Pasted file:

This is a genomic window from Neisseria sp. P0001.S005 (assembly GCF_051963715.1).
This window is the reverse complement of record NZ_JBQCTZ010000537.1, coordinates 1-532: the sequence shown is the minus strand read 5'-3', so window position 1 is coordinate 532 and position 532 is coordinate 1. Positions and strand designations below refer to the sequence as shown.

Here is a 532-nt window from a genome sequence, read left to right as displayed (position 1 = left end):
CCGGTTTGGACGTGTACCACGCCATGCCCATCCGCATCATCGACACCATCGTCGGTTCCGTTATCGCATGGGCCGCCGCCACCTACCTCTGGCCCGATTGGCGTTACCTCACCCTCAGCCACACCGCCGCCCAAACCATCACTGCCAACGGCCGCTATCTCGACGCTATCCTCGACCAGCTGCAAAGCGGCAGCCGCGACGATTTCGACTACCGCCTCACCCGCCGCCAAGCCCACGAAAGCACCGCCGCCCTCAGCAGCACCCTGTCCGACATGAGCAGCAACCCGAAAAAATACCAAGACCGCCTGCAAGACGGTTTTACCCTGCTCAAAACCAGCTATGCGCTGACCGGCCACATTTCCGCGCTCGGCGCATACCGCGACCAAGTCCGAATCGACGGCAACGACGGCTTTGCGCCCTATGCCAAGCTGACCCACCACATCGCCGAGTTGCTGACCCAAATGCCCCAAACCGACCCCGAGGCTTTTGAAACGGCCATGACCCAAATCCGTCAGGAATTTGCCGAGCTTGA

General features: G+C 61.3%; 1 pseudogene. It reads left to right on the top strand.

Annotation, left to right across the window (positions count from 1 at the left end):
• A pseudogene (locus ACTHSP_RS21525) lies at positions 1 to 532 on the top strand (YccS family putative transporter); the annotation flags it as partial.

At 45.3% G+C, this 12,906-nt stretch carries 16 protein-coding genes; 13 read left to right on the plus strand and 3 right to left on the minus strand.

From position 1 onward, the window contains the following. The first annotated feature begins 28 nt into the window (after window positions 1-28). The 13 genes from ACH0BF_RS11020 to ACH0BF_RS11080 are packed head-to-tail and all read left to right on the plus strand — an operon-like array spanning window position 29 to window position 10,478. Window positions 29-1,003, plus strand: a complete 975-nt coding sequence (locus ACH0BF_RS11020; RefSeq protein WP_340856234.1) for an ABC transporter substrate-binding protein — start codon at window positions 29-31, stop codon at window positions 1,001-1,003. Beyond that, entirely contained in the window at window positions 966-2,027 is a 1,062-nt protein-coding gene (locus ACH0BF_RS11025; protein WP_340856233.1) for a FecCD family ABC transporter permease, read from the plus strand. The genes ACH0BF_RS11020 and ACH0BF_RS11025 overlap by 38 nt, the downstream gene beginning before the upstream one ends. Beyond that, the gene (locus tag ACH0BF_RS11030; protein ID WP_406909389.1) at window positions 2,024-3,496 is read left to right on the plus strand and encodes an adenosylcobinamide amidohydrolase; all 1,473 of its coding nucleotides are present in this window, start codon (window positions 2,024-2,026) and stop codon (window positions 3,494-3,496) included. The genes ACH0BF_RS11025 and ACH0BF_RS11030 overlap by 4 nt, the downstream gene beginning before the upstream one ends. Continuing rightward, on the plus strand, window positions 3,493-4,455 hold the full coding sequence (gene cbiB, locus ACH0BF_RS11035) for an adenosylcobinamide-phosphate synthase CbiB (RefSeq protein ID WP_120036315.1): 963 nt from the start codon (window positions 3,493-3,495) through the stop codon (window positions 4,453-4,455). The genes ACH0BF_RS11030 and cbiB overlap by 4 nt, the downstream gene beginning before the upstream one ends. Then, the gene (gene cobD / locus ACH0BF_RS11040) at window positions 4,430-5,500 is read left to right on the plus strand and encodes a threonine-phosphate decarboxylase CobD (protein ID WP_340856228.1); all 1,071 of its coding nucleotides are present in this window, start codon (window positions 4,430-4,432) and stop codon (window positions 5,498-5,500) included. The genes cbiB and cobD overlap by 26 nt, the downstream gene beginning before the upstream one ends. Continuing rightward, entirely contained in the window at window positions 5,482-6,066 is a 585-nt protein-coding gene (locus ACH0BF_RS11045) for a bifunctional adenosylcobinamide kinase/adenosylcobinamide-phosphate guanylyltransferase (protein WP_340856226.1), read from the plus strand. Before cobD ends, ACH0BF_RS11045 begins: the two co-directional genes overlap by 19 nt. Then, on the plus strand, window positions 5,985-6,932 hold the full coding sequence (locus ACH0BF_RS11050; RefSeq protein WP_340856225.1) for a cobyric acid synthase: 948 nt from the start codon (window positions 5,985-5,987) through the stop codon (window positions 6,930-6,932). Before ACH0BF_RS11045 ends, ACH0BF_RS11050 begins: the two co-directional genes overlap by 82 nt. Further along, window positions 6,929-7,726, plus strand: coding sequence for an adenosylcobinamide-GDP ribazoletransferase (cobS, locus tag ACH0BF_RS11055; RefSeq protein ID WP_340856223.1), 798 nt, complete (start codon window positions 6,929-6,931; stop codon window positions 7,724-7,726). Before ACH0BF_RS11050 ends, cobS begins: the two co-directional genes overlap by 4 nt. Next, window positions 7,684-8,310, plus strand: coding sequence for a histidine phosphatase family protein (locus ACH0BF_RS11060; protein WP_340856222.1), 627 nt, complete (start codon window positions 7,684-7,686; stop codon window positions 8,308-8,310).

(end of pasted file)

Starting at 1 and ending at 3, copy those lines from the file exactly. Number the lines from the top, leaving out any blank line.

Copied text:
This is a genomic window from Neisseria sp. P0001.S005 (assembly GCF_051963715.1).
This window is the reverse complement of record NZ_JBQCTZ010000537.1, coordinates 1-532: the sequence shown is the minus strand read 5'-3', so window position 1 is coordinate 532 and position 532 is coordinate 1. Positions and strand designations below refer to the sequence as shown.

Here is a 532-nt window from a genome sequence, read left to right as displayed (position 1 = left end):